And yet, at fifty-three years of age, Dr. Carson was not ready to leave his wife, Candy, and their three sons behind. And with the same strength and determination that his mother, Sonya Carson, imparted to him and his brother while she raised them alone in inner city neighborhoods in Detroit and Boston, he sought an answer that would continue his life.

"I had a friend who was diagnosed with cancer who was given three months to live," said Dr. Carson in his Johns Hopkins office."He changed his diet and pursued proper nutrition. He was still around and doing well. As a result I started to look at nutritional supplements."

The father of one of Dr. Carson's patients told him about a ten-year-old company based in Coppell, Texas which had secured world-wide patent rights to a food supplement known as a glyconutrient. The parent suggested to Dr. Carson that he contact them.

After contacting the company, Dr. Carson was surprised by the amount of science they provided. "I was impressed that they did not make any wild medical claims," he said. The majority of their science pointed to how glyconutrients supported the body's normal functions of regeneration and repair.

Dr. Carson then contacted Dr. Reg McDaniel, an authority in glyconutrients and medical director of Manna-Relief Inc., an Arlington, Texas based charity that makes glyconutrients available to medically fragile children around the world. Dr. McDaniel, who had studied the health benefits of glyconutrients for two decades, shared his experiences with Dr. Carson.

"The science made sense to me," Dr. Carson said. "God gave us (in plants) what we need to remain healthy," he said. "In today's world our food chain is depleted of nutrients and our environment has helped destroy what God gave us."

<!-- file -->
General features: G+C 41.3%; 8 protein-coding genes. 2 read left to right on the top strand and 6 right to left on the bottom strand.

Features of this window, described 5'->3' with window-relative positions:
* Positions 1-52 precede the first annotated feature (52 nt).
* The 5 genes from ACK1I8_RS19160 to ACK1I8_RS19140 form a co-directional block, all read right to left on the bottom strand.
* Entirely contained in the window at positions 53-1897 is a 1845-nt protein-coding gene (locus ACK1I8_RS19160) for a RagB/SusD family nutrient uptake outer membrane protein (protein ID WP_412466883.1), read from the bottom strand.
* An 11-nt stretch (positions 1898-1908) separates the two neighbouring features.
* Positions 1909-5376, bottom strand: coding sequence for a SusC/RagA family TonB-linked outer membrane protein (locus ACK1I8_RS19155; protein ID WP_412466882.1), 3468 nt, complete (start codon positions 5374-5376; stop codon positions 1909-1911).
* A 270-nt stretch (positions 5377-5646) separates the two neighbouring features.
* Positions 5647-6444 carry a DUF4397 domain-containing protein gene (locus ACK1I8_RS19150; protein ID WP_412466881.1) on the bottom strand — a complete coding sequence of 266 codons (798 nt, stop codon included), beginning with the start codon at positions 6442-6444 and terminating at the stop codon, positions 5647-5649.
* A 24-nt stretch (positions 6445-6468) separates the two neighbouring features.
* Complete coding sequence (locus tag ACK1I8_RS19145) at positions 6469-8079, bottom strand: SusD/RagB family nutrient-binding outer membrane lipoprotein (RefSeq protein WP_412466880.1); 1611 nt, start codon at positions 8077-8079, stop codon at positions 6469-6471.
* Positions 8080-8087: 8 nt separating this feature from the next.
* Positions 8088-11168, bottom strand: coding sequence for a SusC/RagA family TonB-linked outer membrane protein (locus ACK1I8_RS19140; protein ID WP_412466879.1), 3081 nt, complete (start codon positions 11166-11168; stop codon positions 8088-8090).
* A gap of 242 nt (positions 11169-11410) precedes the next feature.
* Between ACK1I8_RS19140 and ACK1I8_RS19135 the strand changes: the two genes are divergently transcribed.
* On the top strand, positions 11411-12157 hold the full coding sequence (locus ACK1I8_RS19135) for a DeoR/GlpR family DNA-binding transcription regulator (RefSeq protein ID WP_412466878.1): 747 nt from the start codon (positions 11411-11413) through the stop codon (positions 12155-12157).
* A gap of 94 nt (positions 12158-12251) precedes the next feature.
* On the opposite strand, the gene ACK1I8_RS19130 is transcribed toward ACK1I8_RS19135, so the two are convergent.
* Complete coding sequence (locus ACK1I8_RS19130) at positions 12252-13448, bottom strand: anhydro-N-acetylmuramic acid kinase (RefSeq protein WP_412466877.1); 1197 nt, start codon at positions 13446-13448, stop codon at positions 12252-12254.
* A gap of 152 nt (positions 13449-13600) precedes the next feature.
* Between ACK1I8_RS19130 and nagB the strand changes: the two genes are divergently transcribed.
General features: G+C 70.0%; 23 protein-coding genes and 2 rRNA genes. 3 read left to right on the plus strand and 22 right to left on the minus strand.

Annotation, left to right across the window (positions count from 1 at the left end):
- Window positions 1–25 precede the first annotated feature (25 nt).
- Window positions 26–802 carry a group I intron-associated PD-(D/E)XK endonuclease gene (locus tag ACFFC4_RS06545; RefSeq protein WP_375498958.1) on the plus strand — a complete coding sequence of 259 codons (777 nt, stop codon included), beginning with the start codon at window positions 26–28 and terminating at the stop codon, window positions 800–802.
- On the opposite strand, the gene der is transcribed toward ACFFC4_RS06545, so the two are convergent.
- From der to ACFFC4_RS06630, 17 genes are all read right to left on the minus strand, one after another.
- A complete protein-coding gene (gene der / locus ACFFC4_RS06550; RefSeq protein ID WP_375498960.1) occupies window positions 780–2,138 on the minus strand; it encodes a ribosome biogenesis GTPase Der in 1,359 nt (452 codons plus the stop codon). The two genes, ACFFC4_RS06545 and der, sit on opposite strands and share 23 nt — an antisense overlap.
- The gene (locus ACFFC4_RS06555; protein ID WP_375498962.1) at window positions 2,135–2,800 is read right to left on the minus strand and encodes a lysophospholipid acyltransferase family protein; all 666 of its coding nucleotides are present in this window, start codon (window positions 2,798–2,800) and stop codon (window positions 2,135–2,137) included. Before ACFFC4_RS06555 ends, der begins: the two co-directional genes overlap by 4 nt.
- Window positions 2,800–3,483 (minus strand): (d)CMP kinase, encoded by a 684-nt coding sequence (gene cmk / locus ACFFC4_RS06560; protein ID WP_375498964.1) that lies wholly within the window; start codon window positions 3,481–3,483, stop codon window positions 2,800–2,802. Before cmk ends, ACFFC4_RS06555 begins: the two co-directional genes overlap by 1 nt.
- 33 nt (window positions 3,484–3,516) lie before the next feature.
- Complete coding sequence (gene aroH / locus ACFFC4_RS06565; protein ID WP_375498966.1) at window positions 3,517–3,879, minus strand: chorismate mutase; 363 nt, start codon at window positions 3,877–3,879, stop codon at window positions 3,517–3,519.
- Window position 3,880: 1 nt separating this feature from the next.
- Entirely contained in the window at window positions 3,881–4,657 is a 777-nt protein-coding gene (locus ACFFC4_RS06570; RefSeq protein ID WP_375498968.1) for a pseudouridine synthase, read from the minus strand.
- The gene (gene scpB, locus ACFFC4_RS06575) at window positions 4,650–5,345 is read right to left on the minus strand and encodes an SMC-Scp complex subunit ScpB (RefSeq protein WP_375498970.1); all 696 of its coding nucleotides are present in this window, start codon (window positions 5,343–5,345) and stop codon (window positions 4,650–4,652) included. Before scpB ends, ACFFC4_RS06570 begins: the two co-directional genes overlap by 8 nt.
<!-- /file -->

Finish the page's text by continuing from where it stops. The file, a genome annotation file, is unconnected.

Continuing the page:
Through dietary supplementation, one of the most significant doctors in the history of medicine decided to support his immune system with glyconutrients. And almost immediately he saw an abatement in his condition.

"I had been experiencing some urinary tract problems. The problems went away within four weeks after I started taking the glyconutrients," he said. "I began to think that I did not need to have surgery or any other type of treatment. I seriously considered not having any type of procedure. I thought I could beat the cancer by supporting my body through glyconutritional supplementation."

Dr. Carson said his decision to have a medical procedure resulted from his concern for those people who might neglect traditional medical procedures because they had learned of his personal experience with supplements.

"It had gotten out that I had prostate cancer," said the high-profile doctor. "I knew that other people with my condition might not have been as religious about taking the supplements as I had been."

Dr. Carson was told that his recovery after the surgery would be arduous and that he would not be able to return to work for six weeks. "Because of my experience with glyconutrients I was able to return to work in three weeks," he said.

He continues to take the supplements and suggests that others who are concerned with optimal health take them. "I do not see glyconutrients as unnatural," he said. "I see them as complementary to traditional medicine. Dietary supplements should become an integral part of heath care in this country."

A voracious reader of medical and scientific literature, Dr. Carson said that he concurred with an article in the February 2003 issue of Technology Review, a publication associated with the Massachusetts Institute of Technology, that named glycomics as "one of ten emerging technologies that will change the world."

"There is a growing trend by consumers to want to blend traditional and complementary medicines," stated Dr. Carson.